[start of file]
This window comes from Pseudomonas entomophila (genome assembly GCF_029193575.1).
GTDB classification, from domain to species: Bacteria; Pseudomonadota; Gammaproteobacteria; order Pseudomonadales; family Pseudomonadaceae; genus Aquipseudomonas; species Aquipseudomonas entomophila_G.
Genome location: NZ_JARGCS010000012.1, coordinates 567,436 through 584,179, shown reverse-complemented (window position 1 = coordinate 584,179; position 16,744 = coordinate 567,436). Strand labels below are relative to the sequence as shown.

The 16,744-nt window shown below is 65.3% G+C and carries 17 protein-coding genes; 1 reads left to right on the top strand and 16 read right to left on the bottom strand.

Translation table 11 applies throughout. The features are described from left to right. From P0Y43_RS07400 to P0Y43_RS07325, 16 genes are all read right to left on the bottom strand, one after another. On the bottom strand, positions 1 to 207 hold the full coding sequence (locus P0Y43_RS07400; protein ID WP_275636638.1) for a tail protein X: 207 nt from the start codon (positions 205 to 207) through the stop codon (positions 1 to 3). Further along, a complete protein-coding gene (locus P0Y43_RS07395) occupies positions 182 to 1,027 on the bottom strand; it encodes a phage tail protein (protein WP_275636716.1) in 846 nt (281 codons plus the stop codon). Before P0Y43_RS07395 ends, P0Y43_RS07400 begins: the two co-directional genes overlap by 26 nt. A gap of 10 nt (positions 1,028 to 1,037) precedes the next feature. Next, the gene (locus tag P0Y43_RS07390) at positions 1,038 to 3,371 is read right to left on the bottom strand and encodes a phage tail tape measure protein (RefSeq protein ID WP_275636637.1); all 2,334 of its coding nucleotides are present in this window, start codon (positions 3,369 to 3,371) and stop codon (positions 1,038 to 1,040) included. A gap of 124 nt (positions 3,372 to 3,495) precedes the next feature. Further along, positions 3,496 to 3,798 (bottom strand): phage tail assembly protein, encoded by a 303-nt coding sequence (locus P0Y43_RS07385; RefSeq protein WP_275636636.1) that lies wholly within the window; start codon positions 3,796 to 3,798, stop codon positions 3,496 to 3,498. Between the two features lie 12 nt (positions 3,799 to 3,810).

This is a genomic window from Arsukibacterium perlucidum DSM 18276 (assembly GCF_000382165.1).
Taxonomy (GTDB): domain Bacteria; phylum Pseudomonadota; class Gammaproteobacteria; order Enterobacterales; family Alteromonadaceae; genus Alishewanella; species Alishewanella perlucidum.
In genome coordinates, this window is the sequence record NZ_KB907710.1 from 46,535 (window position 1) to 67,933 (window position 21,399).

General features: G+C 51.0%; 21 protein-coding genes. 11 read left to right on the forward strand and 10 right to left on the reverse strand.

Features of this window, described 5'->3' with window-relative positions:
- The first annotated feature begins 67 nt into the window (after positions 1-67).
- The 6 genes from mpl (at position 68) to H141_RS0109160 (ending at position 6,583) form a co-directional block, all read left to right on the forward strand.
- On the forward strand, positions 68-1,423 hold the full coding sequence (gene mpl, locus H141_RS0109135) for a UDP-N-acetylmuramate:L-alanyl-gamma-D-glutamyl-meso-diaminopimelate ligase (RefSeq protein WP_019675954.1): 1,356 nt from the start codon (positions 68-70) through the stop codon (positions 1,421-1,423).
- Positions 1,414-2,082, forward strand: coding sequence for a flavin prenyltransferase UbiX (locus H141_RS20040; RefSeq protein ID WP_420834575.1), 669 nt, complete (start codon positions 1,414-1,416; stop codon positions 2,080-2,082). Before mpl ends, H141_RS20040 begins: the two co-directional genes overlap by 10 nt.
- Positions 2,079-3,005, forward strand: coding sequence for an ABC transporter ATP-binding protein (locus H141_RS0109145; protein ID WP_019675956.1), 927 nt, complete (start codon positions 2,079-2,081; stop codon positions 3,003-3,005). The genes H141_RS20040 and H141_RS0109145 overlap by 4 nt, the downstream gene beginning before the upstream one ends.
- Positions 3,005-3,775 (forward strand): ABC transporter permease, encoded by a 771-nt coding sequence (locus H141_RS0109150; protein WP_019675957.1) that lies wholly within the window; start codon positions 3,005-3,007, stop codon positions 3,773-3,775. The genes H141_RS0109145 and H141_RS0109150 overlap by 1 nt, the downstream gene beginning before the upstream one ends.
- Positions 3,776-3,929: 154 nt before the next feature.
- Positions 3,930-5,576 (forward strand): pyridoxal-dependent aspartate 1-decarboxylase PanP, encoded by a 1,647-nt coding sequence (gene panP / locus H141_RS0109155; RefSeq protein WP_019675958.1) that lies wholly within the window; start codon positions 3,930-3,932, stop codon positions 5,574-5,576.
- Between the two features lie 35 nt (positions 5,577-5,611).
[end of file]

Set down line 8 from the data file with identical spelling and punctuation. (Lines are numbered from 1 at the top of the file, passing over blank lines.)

In genome coordinates, this window is the sequence record NZ_KB907710.1 from 46,535 (window position 1) to 67,933 (window position 21,399).